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Sculpture from the Kushan Period
Sculpture from North India, 5th-7th Centuries
Jain sculpture
Sculpture of the Pala Period
Stone Sculpture from Hindu Temples
Sculptures from South India, 8th-9th Centuries
Bronze Sculpture of the Chola Period
Art for the Mughal and Rajput Courts
Hindu Temple Hangings
Buddhist Painting from India, Nepal, and Tibet
Buddhist Painting from India, Nepal, and Tibet
Sculpture from Nepal
Sculpture from the Kushan Period
Two Bodhisattvas from Sri Lanka
Folio from a Ta'rikh-i Alfi Manuscript: Death of a Prisoner
India, Uttar Pradesh, Lahore area; Akbar period, about 1585
Opaque watercolor and ink on paper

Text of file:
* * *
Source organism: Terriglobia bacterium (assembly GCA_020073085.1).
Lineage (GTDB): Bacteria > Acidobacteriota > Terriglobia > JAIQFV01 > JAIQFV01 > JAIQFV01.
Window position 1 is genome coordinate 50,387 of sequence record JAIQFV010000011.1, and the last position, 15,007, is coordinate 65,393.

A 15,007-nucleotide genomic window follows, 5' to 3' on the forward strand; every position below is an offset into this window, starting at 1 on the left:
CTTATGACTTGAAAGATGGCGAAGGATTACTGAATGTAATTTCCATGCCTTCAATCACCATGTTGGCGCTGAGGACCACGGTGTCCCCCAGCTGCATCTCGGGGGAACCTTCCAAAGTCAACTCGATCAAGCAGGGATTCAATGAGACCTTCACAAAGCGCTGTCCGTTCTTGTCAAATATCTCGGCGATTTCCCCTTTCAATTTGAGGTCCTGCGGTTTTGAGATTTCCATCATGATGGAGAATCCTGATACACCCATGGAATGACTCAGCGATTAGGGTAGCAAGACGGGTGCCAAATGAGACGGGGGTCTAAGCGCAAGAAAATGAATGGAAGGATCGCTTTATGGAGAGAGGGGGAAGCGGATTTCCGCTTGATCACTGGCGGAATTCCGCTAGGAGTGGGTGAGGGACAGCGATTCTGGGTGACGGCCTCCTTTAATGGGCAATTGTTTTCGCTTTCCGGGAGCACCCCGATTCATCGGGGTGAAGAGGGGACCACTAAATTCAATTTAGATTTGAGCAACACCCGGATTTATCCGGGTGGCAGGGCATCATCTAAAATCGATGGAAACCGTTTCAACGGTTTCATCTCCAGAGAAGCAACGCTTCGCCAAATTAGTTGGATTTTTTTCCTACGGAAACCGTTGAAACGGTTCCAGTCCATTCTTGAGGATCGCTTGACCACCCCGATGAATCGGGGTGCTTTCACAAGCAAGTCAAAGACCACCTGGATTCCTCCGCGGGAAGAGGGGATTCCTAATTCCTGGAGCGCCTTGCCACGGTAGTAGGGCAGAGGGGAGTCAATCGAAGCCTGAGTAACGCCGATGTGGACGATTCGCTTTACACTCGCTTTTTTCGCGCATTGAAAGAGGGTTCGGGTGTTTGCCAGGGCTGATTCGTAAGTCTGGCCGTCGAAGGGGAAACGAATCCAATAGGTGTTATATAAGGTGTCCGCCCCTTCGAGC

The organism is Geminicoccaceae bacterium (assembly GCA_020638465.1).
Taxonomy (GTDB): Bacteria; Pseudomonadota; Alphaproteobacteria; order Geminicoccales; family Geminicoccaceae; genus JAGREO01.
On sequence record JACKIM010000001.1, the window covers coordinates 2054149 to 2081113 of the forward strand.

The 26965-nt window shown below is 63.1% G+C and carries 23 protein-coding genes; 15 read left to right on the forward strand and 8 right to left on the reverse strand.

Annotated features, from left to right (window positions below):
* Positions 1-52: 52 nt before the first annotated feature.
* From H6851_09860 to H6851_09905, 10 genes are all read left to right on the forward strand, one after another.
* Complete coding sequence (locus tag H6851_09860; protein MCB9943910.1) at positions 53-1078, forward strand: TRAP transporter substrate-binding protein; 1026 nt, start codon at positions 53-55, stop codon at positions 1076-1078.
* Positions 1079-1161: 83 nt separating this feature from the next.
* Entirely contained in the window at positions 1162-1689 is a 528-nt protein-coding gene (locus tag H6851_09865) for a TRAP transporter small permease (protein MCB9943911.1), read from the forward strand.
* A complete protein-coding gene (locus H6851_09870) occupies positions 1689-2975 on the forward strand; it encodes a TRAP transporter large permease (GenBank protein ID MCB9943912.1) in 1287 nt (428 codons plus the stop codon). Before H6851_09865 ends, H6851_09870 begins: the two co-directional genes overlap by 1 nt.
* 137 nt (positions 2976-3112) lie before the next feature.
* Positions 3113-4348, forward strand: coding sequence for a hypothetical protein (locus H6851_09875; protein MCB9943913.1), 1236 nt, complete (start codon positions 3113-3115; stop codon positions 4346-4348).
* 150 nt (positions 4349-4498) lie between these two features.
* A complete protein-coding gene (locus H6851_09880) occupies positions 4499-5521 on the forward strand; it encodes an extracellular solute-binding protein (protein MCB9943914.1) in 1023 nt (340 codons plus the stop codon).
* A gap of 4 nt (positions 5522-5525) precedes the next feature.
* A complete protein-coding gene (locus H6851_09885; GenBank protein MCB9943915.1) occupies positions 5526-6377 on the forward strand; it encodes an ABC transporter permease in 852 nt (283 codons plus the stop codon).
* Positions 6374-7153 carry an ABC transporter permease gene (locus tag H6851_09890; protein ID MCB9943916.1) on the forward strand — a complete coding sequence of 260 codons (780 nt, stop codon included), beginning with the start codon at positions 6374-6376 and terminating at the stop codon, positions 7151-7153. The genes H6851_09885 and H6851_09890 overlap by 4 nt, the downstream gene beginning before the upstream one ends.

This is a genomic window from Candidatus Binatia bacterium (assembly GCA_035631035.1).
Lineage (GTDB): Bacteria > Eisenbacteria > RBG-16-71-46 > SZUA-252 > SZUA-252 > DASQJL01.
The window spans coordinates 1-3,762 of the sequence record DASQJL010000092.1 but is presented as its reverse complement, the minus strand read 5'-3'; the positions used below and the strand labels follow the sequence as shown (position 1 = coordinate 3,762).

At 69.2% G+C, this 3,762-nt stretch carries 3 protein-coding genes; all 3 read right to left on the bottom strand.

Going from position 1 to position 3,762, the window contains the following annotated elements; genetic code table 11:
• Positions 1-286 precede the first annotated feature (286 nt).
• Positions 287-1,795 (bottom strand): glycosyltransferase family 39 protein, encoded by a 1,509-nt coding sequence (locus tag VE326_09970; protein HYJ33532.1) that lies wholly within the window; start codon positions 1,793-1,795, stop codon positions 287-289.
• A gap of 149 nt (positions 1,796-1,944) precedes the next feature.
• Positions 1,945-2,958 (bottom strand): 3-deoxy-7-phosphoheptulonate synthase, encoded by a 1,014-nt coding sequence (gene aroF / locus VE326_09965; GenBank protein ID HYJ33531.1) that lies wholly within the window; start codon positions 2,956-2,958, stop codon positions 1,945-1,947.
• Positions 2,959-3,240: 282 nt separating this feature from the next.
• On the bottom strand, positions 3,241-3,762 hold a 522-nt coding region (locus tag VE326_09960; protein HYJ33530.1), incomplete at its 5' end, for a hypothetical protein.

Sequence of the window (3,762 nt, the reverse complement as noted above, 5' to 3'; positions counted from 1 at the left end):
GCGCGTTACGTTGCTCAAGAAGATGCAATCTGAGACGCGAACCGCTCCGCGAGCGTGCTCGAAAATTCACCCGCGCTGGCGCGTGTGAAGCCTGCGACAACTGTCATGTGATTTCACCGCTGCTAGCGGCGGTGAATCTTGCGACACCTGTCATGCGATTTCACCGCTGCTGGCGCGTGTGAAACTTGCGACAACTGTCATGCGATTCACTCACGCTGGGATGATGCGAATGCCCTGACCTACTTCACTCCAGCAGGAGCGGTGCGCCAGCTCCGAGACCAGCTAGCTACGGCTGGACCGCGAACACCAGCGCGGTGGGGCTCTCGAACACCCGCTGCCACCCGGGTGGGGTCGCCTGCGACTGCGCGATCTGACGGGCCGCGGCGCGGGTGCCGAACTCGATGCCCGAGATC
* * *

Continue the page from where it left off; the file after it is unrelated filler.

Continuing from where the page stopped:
H. 16 in. (40.6 cm); W. 8 5/8 in. (21.9 cm)
Mr. and Mrs. John D. Rockefeller 3rd Collection of Asian Art
The Ta'rikh-i Alfi (History of a Thousand Years) is one of the many works of history and literature commissioned by the Mughal emperor Akbar (reigned 1556-1605) and illustrated at his court. A new history of the Islamic world, the manuscript was intended to encompass everything that had happened to Islam since the birth of the prophet Mohammed ca. 570 C.E. The long text on this page records events that occurred during the caliphate of al-Ma'mun, focusing on the struggles for political power that occurred between 815 and 816. It is possible that the scene in the center of the painting, which shows a barely clothed prisoner with shackled legs lying in a courtyard, alludes to a mention in the text of the stoning to death for insubordination of al-Ma'mun's opponent, Yahya b. Amir. The vignettes around the border of the painting may refer to the political unrest that plagued the period. Numerous male figures are shown talking agitatedly and meeting in doorways and gardens, suggesting intrigue and unrest.
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